Battery storage is the present and future of solar, allowing users to save on electricity bills and become more self-reliant. A community battery is better than no battery, allowing you to power your home when your solar panels aren’t generating enough solar energy.
The upfront cost of a household battery can be a tough hurdle to overcome for many, which is why Plico created a solar power model where members can have a solar + battery system installed and maintained for no big upfront costs. We want to make it as easy as possible for everyone to use renewable power.
Community batteries versus virtual power plants.
Part of the selling point of solar batteries is that they take pressure off the electricity grid, which is continually cited as struggling to withstand the demand placed upon it. Community solar batteries are often viewed as a way of reducing this demand, but in fact, they need the grid to function. While they reduce reliance on transmission networks, they are heavily reliant on grid distribution networks (in order to circulate their collected energy). So they aren’t an effective way of reducing the strain on the electricity grid.
Virtual power plants (VPP) have been conceived to help stabilise the grid, creating a healthier renewable energy network. For a more in-depth explanation of what virtual power plants are and how they work, read our article: What is a Virtual Power Plant?.
In essence, a VPP is a network of solar systems and batteries connected to enable the sharing and distribution of energy. It’s a balanced system where households producing more in a certain period help those with less and the other way around. The bonus of being part of a VPP is that you could be paid for the electricity stored in your battery. Have a read of our article for more information.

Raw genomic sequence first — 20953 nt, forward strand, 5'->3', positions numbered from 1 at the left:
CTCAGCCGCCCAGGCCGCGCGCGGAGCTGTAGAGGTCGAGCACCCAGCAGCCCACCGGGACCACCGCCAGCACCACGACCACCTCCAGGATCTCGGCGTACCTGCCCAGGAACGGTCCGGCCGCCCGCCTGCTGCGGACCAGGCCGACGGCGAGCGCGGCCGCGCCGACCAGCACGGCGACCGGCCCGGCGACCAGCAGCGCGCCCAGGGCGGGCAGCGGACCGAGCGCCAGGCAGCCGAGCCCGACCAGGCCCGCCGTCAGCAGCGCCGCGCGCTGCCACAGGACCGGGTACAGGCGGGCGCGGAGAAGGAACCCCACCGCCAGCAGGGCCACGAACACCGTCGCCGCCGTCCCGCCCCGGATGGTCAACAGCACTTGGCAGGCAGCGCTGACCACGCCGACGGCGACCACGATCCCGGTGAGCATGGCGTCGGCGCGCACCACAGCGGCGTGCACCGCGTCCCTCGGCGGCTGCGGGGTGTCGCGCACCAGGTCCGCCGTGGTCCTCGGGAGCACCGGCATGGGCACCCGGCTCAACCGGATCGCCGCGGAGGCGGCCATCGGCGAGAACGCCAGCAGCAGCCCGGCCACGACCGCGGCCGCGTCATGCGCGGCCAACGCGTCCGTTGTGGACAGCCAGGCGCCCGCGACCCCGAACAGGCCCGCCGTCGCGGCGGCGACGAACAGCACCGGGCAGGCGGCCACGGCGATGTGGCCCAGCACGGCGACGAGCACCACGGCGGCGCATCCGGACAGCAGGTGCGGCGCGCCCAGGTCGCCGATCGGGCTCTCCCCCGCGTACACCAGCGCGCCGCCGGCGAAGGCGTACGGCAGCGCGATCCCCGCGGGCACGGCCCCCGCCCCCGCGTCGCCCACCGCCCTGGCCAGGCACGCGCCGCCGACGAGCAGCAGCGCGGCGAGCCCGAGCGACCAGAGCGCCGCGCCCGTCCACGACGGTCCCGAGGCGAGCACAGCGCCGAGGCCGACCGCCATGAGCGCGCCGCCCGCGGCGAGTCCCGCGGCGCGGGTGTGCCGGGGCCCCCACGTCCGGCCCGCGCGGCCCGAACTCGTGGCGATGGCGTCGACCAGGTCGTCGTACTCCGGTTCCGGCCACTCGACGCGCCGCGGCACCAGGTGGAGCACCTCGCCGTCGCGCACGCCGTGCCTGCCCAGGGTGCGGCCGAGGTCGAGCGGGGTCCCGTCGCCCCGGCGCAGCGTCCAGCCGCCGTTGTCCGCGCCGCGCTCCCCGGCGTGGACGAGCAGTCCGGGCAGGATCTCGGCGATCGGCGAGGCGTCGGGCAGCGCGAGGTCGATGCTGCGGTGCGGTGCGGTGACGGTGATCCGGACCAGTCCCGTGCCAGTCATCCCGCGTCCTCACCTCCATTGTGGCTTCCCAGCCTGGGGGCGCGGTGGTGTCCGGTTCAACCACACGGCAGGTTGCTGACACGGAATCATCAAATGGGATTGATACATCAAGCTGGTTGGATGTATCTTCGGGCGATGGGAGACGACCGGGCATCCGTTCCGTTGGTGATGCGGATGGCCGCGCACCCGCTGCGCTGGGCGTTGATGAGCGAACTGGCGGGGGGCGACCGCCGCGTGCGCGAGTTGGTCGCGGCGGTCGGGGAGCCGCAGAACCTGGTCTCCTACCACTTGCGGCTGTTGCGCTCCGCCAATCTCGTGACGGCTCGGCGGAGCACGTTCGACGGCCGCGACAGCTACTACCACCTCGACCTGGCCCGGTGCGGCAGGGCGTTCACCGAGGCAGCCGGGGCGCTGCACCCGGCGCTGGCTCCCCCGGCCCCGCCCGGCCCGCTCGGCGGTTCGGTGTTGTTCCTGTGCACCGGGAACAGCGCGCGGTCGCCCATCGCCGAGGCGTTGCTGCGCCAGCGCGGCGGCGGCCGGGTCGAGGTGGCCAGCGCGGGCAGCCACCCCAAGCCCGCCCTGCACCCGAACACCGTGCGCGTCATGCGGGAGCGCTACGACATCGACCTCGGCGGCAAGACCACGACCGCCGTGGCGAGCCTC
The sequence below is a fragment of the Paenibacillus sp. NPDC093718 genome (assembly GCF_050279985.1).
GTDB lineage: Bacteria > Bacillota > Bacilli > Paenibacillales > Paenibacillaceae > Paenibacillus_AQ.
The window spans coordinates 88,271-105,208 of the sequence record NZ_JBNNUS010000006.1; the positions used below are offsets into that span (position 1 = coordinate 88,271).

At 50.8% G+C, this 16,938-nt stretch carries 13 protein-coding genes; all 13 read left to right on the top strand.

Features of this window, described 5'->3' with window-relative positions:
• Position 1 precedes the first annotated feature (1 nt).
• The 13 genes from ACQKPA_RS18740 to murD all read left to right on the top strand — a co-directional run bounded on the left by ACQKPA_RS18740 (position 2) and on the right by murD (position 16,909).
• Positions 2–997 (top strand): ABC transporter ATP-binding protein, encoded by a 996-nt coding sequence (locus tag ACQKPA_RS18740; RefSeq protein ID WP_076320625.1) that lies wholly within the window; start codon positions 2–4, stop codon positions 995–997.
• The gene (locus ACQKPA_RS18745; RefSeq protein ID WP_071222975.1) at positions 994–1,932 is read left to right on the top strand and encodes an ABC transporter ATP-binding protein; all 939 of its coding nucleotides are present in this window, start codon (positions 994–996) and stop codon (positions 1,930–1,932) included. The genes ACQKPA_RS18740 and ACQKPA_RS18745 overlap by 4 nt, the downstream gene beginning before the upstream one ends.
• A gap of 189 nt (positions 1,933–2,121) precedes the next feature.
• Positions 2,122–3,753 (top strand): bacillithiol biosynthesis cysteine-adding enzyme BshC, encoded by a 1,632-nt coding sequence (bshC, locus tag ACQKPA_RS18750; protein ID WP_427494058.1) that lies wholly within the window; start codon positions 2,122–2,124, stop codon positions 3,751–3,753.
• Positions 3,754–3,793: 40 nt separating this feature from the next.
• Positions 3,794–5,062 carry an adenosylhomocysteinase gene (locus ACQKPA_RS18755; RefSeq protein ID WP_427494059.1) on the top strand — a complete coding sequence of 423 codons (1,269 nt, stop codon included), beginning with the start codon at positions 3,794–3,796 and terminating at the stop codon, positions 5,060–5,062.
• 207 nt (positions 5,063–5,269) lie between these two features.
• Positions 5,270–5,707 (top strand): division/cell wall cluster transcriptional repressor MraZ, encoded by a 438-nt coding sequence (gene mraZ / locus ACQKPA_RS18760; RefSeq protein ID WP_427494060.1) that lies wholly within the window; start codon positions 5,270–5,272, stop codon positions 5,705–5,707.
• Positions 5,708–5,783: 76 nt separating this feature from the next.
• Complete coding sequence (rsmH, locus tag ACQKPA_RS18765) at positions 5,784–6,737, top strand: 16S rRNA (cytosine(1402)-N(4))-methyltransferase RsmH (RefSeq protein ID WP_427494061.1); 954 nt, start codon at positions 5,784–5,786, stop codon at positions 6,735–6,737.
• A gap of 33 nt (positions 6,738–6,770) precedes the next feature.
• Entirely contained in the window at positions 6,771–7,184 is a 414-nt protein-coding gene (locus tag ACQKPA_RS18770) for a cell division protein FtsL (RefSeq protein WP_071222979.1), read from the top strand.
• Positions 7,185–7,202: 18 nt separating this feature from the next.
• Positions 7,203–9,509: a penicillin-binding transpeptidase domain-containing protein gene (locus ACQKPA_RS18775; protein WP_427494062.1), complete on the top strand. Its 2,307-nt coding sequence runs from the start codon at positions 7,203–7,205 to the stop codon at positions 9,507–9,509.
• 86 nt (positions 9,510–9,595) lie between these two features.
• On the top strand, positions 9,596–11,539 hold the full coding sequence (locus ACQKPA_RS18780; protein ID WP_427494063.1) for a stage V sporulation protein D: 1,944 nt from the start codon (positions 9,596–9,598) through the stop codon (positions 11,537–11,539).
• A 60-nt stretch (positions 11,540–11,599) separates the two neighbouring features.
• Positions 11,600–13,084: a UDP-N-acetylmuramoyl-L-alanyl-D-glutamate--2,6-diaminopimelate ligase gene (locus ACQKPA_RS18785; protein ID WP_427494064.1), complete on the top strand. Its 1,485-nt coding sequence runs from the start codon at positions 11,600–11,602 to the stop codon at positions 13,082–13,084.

Like community batteries in Australia, VPPs are still in their infancy. However, in the near future, Plico will be launching Australia’s first privately funded VPP. Watch this space!
Solar batteries are the future.
The recent IPCC report made it clear that Australia needs to keep pushing forward in its renewable energy infrastructure and uptake. We’re on the right path, but in the next ten years, we need to make a significant push to achieve the imperative climate results.
Even though it’s shared and offers less autonomy, a community battery is a positive switch to make. After all, you’re utilising renewable energy. However, a household battery will grant you greater energy self-reliance. With a company like Plico, you’ll have an app that allows you to track your solar energy generation and use.
As touched on above, community batteries provide an excellent opportunity for those who cannot afford the significant upfront costs of a solar battery. However, here at Plico, we’ve dispelled these fears with our industry-disrupting solar model of no big upfront costs, one low weekly membership fee, and ten years of ongoing maintenance and support.
Interested if a Plico solar + battery system might be right for you? Have a chat with one of our switched-on team members to get the information you need. You can also estimate your savings with our Savings Calculator.